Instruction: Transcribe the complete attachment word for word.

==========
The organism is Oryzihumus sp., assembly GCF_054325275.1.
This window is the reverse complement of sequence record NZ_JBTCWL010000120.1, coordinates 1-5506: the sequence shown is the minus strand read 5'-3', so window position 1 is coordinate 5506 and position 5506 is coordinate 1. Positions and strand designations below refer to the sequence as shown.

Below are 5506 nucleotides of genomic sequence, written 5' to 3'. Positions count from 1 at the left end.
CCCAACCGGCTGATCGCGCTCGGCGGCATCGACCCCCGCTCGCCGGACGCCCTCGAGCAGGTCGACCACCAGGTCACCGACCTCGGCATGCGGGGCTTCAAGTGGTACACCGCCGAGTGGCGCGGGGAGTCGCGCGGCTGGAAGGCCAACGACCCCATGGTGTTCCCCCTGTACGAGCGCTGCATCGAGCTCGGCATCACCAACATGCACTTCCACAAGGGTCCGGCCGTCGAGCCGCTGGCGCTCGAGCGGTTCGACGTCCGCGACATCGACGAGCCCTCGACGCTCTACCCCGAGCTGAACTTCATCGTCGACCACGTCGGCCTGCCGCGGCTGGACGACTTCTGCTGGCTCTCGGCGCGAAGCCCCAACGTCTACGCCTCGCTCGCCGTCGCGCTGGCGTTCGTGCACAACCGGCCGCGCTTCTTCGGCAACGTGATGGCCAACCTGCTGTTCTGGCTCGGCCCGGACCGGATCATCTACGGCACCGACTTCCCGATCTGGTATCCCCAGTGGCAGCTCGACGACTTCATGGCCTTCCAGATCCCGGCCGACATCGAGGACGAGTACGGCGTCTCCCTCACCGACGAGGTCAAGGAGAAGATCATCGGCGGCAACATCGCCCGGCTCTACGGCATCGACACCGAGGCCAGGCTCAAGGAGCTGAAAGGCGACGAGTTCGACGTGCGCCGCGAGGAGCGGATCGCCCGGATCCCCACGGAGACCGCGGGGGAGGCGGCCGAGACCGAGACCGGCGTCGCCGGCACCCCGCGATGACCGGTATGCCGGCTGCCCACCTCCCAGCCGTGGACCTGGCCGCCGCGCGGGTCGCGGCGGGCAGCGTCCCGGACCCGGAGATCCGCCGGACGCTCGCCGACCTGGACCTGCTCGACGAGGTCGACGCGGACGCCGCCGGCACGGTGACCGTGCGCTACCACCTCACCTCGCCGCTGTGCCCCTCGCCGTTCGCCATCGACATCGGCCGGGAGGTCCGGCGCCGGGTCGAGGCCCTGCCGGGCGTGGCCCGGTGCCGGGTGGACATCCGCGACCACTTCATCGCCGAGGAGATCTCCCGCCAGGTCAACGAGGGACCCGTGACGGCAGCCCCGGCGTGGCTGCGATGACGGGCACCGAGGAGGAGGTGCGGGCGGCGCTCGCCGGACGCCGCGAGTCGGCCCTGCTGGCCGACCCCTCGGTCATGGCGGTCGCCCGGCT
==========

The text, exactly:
The organism is Oryzihumus sp., assembly GCF_054325275.1.
This window is the reverse complement of sequence record NZ_JBTCWL010000120.1, coordinates 1-5506: the sequence shown is the minus strand read 5'-3', so window position 1 is coordinate 5506 and position 5506 is coordinate 1. Positions and strand designations below refer to the sequence as shown.

Below are 5506 nucleotides of genomic sequence, written 5' to 3'. Positions count from 1 at the left end.
CCCAACCGGCTGATCGCGCTCGGCGGCATCGACCCCCGCTCGCCGGACGCCCTCGAGCAGGTCGACCACCAGGTCACCGACCTCGGCATGCGGGGCTTCAAGTGGTACACCGCCGAGTGGCGCGGGGAGTCGCGCGGCTGGAAGGCCAACGACCCCATGGTGTTCCCCCTGTACGAGCGCTGCATCGAGCTCGGCATCACCAACATGCACTTCCACAAGGGTCCGGCCGTCGAGCCGCTGGCGCTCGAGCGGTTCGACGTCCGCGACATCGACGAGCCCTCGACGCTCTACCCCGAGCTGAACTTCATCGTCGACCACGTCGGCCTGCCGCGGCTGGACGACTTCTGCTGGCTCTCGGCGCGAAGCCCCAACGTCTACGCCTCGCTCGCCGTCGCGCTGGCGTTCGTGCACAACCGGCCGCGCTTCTTCGGCAACGTGATGGCCAACCTGCTGTTCTGGCTCGGCCCGGACCGGATCATCTACGGCACCGACTTCCCGATCTGGTATCCCCAGTGGCAGCTCGACGACTTCATGGCCTTCCAGATCCCGGCCGACATCGAGGACGAGTACGGCGTCTCCCTCACCGACGAGGTCAAGGAGAAGATCATCGGCGGCAACATCGCCCGGCTCTACGGCATCGACACCGAGGCCAGGCTCAAGGAGCTGAAAGGCGACGAGTTCGACGTGCGCCGCGAGGAGCGGATCGCCCGGATCCCCACGGAGACCGCGGGGGAGGCGGCCGAGACCGAGACCGGCGTCGCCGGCACCCCGCGATGACCGGTATGCCGGCTGCCCACCTCCCAGCCGTGGACCTGGCCGCCGCGCGGGTCGCGGCGGGCAGCGTCCCGGACCCGGAGATCCGCCGGACGCTCGCCGACCTGGACCTGCTCGACGAGGTCGACGCGGACGCCGCCGGCACGGTGACCGTGCGCTACCACCTCACCTCGCCGCTGTGCCCCTCGCCGTTCGCCATCGACATCGGCCGGGAGGTCCGGCGCCGGGTCGAGGCCCTGCCGGGCGTGGCCCGGTGCCGGGTGGACATCCGCGACCACTTCATCGCCGAGGAGATCTCCCGCCAGGTCAACGAGGGACCCGTGACGGCAGCCCCGGCGTGGCTGCGATGACGGGCACCGAGGAGGAGGTGCGGGCGGCGCTCGCCGGACGCCGCGAGTCGGCCCTGCTGGCCGACCCCTCGGTCATGGCGGTCGCCCGGCT